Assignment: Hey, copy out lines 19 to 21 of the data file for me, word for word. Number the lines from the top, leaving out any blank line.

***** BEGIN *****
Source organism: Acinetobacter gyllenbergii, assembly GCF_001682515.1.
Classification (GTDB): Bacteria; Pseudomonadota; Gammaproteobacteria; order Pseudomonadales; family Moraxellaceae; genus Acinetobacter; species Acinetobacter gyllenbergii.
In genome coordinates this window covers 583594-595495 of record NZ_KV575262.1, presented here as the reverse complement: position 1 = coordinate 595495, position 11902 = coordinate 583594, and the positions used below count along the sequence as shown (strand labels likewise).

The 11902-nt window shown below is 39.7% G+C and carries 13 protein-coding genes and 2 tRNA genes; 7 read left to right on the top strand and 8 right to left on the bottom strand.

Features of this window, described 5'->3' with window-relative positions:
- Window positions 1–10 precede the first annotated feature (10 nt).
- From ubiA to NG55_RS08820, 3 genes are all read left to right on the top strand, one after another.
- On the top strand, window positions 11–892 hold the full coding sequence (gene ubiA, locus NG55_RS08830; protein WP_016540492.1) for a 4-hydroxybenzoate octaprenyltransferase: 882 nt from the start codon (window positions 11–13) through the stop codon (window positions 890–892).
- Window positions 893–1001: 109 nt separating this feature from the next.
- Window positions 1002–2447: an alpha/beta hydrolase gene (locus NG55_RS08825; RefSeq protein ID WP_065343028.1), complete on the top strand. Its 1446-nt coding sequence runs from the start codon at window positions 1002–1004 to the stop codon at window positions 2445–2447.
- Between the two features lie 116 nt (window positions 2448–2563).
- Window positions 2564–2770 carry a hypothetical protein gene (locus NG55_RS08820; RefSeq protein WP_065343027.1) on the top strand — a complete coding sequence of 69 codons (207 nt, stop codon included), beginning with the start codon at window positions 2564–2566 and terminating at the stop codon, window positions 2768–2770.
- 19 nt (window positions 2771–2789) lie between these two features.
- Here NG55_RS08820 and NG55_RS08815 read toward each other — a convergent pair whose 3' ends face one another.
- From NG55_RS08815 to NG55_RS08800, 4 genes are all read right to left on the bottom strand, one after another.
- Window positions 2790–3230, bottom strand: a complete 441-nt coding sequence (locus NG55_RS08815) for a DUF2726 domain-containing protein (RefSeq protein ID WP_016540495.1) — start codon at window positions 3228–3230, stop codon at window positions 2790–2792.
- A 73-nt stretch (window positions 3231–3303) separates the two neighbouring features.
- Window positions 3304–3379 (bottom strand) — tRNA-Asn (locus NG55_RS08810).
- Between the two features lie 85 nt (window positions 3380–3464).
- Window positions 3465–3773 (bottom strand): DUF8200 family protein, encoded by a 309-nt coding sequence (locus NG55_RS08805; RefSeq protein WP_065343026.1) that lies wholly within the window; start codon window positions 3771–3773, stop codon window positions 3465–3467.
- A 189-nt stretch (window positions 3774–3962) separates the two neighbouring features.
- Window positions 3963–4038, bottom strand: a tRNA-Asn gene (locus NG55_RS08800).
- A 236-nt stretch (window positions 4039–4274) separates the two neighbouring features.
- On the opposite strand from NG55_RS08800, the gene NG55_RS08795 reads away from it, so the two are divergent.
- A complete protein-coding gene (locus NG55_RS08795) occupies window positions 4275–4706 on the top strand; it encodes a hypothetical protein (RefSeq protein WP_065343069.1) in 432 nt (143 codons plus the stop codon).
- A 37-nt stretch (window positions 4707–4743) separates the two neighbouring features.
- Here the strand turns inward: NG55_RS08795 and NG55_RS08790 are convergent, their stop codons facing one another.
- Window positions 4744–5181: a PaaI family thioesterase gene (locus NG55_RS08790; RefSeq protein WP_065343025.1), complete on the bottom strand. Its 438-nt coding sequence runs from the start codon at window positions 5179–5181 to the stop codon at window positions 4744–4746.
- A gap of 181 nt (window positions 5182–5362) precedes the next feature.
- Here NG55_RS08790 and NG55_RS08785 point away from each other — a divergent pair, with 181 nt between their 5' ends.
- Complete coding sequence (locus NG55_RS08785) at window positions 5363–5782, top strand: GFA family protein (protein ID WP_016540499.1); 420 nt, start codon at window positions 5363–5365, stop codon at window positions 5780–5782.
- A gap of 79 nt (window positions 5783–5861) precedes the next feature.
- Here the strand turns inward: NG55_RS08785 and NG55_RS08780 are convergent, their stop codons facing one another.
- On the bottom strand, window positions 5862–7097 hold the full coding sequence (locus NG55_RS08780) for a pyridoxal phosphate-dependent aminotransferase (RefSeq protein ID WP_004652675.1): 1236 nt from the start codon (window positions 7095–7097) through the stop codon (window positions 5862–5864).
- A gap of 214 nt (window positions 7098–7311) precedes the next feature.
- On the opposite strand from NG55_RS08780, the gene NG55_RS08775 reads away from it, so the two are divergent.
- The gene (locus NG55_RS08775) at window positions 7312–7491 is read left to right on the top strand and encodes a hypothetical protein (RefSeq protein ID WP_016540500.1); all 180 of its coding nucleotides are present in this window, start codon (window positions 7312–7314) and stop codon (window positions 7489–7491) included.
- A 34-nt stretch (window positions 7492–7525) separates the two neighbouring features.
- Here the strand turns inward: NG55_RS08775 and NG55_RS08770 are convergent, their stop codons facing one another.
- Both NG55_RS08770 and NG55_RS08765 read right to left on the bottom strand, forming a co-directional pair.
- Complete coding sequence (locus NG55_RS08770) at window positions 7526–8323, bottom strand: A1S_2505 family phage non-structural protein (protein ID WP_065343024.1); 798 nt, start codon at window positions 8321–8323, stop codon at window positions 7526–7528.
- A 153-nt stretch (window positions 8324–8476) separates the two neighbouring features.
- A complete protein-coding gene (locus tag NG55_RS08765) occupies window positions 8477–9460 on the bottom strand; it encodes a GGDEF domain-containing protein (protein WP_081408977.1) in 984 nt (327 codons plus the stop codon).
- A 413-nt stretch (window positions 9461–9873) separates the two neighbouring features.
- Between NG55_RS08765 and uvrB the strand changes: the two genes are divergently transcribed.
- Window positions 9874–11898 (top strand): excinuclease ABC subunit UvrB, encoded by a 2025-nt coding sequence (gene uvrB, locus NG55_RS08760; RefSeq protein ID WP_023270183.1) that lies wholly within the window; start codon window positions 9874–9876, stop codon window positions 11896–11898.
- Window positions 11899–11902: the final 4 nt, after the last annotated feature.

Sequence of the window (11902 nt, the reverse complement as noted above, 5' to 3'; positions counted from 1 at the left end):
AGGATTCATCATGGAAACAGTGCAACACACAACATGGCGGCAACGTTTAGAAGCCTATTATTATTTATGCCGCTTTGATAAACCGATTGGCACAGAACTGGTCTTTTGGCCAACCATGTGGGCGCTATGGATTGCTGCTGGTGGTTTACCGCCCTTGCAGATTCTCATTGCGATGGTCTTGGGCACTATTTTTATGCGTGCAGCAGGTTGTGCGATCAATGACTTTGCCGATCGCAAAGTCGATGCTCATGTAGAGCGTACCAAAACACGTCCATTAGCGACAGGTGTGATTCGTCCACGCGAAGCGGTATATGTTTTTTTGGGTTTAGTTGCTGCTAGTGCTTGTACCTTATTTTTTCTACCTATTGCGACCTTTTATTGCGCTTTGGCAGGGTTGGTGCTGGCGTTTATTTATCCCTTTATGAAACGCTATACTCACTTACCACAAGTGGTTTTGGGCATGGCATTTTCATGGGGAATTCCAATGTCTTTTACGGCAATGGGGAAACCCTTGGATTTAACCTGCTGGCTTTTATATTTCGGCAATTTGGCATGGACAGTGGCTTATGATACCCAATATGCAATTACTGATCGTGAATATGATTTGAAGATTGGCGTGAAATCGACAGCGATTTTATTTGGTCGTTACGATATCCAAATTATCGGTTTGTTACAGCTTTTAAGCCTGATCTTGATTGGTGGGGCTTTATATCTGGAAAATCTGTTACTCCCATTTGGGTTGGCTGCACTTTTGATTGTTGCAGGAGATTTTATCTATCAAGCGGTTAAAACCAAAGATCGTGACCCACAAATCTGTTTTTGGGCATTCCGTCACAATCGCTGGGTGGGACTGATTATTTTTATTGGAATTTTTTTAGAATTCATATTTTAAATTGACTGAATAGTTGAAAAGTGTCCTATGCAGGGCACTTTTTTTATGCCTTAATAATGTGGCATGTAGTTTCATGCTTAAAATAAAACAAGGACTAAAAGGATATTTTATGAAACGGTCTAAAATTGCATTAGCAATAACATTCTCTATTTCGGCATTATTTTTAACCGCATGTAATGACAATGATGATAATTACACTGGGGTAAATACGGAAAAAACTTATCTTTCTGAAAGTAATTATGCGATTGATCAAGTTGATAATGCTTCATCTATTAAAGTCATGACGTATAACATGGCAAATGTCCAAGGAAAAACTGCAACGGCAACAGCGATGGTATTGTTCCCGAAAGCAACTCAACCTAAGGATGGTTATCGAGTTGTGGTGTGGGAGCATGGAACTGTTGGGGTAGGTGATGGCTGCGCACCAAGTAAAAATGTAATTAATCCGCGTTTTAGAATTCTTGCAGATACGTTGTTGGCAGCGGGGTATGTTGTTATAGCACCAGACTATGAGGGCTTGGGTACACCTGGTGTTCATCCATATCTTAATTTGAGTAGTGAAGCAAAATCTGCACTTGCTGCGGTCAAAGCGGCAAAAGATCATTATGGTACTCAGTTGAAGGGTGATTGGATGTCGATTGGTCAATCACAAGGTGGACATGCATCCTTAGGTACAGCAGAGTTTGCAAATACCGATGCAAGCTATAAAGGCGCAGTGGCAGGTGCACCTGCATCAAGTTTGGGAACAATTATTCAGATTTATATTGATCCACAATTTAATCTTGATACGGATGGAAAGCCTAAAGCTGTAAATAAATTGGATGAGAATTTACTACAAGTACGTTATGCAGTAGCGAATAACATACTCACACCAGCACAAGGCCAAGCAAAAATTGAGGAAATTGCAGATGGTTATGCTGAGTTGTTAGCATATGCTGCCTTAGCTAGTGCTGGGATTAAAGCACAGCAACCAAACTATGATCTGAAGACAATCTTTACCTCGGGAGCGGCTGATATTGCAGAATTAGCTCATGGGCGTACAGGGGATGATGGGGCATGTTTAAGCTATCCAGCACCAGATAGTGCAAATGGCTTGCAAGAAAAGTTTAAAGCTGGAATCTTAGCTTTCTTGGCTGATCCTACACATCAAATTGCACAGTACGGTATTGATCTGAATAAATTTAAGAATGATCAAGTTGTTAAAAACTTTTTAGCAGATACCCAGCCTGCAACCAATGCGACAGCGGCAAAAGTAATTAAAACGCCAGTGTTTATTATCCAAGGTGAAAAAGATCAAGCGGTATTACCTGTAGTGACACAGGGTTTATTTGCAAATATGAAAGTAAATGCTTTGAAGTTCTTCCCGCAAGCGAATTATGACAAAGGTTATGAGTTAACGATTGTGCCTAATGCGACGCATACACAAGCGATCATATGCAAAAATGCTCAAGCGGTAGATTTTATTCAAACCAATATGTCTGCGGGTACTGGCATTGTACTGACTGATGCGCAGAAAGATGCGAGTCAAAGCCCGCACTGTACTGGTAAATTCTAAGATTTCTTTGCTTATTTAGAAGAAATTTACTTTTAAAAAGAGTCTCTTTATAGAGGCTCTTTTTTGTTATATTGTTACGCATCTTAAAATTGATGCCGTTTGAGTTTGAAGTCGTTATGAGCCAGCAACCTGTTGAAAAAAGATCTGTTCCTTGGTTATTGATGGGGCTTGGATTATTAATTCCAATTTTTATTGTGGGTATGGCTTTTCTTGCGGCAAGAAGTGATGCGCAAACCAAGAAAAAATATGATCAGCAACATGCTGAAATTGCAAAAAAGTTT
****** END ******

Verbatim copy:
- Between the two features lie 85 nt (window positions 3380–3464).
- Window positions 3465–3773 (bottom strand): DUF8200 family protein, encoded by a 309-nt coding sequence (locus NG55_RS08805; RefSeq protein WP_065343026.1) that lies wholly within the window; start codon window positions 3771–3773, stop codon window positions 3465–3467.
- A 189-nt stretch (window positions 3774–3962) separates the two neighbouring features.